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#56057 - 02/09/02 03:32 PM halo the house
In the days of my maternal grandmother Ruby, people used to shout "hello the house" when coming up to a rural house; but Ruby wouldn't let people through the gate unless they shouted "halo the house." Mom said she couldn't tell what difference Ruby was hearing in the "hello" and "halo." - Has anyone else heard of "halo the house," or do you think Ruby was making judgments by appearance, body language, etc.?
#56058 - 02/09/02 04:40 PM Re: halo the house
I don't remember having heard of this custom before, but I can see its being desirable in a rural setting, where visits were infrequent, and the residents might need warning to avoid embarrassment. However, I can't imagine any important difference between "hello" and "halo". Too bad you never thought to ask
#56059 - 02/09/02 05:41 PM Re: halo the house
'However, I can't imagine any important difference between "hello" and "halo". Too bad you never thought to ask'
Both Mom and Grandmother Ruby are now dead, and Ruby died before I had a chance to know her. From what Mom told me, Ruby distinguished between pronunciations as "hello" (the greeting) and "halo" (the aura or nimbus). A "halo" greeting indicated a good person, and "hello" indicated a suspicious one. Mom couldn't hear any difference when visitors spoke these words (or, maybe, the one word). Also, I don't know of any southern Georgians pronouncing "hello" with a long A instead of a short E - so I wondered whether anyone had heard of "halo the house" as a greeting or whether Ruby was using body language or some other clue when she decided to let someone in or keep someone out. Ruby lived in the late 1800s-early 1900s.
#56060 - 02/09/02 05:49 PM Re: halo the house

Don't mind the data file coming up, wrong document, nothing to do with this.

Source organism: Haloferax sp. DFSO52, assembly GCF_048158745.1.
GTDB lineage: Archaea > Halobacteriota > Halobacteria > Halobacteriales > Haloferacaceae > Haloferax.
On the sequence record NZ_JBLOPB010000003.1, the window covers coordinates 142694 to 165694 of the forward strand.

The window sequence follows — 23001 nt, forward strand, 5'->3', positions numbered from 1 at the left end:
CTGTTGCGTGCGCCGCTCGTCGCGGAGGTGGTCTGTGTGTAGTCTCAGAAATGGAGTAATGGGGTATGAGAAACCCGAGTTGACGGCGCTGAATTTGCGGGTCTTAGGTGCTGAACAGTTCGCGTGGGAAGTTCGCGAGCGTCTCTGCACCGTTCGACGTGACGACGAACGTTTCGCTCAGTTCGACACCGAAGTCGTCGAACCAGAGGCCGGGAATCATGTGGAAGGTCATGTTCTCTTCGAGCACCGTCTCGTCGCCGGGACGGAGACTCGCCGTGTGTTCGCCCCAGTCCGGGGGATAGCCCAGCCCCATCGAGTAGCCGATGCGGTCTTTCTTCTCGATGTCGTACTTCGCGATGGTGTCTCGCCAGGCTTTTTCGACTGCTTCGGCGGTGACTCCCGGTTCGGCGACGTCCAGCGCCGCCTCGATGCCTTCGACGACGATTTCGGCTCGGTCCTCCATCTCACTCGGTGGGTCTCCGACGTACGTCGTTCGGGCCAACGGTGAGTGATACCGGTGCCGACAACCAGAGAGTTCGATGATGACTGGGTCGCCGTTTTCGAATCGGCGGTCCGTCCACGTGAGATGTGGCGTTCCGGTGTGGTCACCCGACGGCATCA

Dear Tysganka: I had a friend from South Carolina who warned me not to enter southern property unannounced. His words suggested very clearly that those who failed to announce themselves properly might find themselves wearing a halo, or in hell.
#56061 - 02/09/02 06:02 PM .
#56062 - 02/10/02 09:45 AM Re: halo the house
Loc: New England, USA
For those unfamiliar with military acronyms HALO is a term used by Paratroopers : High Altitude Low Opening ... the parachutists jump from altitudes so high they have to have oxygen masks and the "low opening" means a very small area they have to land in and which cannot be seen when they step off (usually) into the night.
Difficult. And as far as I know all US personnel in Airborne units have to qualify in HALO jumps.
As for the greeting ... it's very common among the Irish of certain generations but is often Haloooo the house. In Native American cultures it is polite stay in your vehicle awhile before alighting and approaching the house to allow the resident time to notice you (and perhaps tidy up a bit?)
Among Westerners who rode horses, it was not polite to dismount until asked to "step down."
P>S> Interesting post Tsyganka, Welcome aBoard.
#56063 - 02/10/02 11:10 PM Re: halo the house
Loc: Perth, Western Australia
wow - I thought "low opening" referred to the height at which they opened their shutes - low to minimise the amount of time they were exposed to enemy eyes/detection systems....
Or am I missing something here.
How about a hello whilst executing a halo from a helo without the benefit of helos?
#56064 - 02/10/02 11:51 PM .
#56065 - 02/11/02 11:24 AM Re: halo the house
Loc: New England, USA
Max and Stales : you are probably right ... forgot to ask My-Son-The-Major when he called with birthday wishes.
I will try to ask him as soon as I remember since he is Airborne qualified.
How is anyone to keep an uncluttered mind on one's birthday!
(The 73 years has nothing to do with it she said firmly!)
Thank you all for your PMs with good wishes. Most heart warming.
Aloha to you all.
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